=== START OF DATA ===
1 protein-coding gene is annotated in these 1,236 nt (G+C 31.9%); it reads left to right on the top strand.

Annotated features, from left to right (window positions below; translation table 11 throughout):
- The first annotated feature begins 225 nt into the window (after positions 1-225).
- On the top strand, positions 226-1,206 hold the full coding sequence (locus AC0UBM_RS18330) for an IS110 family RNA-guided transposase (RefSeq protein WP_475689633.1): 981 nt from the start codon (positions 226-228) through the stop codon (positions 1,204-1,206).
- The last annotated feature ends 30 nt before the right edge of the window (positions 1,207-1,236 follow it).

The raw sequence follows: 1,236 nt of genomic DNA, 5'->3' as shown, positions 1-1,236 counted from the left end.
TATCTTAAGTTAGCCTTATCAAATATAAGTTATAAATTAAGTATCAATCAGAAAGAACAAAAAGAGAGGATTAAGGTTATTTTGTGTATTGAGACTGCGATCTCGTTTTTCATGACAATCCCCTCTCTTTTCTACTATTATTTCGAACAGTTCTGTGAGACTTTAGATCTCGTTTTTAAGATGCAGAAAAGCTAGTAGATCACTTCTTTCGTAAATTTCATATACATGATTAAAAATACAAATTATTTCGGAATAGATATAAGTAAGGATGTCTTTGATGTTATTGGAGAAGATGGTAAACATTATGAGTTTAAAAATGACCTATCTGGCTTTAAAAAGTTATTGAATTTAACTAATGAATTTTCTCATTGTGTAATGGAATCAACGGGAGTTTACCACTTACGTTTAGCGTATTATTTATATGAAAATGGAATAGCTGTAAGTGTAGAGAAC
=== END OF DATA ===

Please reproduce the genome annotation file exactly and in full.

1 protein-coding gene is annotated in these 1,236 nt (G+C 31.9%); it reads left to right on the top strand.

Annotated features, from left to right (window positions below; translation table 11 throughout):
- The first annotated feature begins 225 nt into the window (after positions 1-225).
- On the top strand, positions 226-1,206 hold the full coding sequence (locus AC0UBM_RS18330) for an IS110 family RNA-guided transposase (RefSeq protein WP_475689633.1): 981 nt from the start codon (positions 226-228) through the stop codon (positions 1,204-1,206).
- The last annotated feature ends 30 nt before the right edge of the window (positions 1,207-1,236 follow it).

The raw sequence follows: 1,236 nt of genomic DNA, 5'->3' as shown, positions 1-1,236 counted from the left end.
TATCTTAAGTTAGCCTTATCAAATATAAGTTATAAATTAAGTATCAATCAGAAAGAACAAAAAGAGAGGATTAAGGTTATTTTGTGTATTGAGACTGCGATCTCGTTTTTCATGACAATCCCCTCTCTTTTCTACTATTATTTCGAACAGTTCTGTGAGACTTTAGATCTCGTTTTTAAGATGCAGAAAAGCTAGTAGATCACTTCTTTCGTAAATTTCATATACATGATTAAAAATACAAATTATTTCGGAATAGATATAAGTAAGGATGTCTTTGATGTTATTGGAGAAGATGGTAAACATTATGAGTTTAAAAATGACCTATCTGGCTTTAAAAAGTTATTGAATTTAACTAATGAATTTTCTCATTGTGTAATGGAATCAACGGGAGTTTACCACTTACGTTTAGCGTATTATTTATATGAAAATGGAATAGCTGTAAGTGTAGAGAAC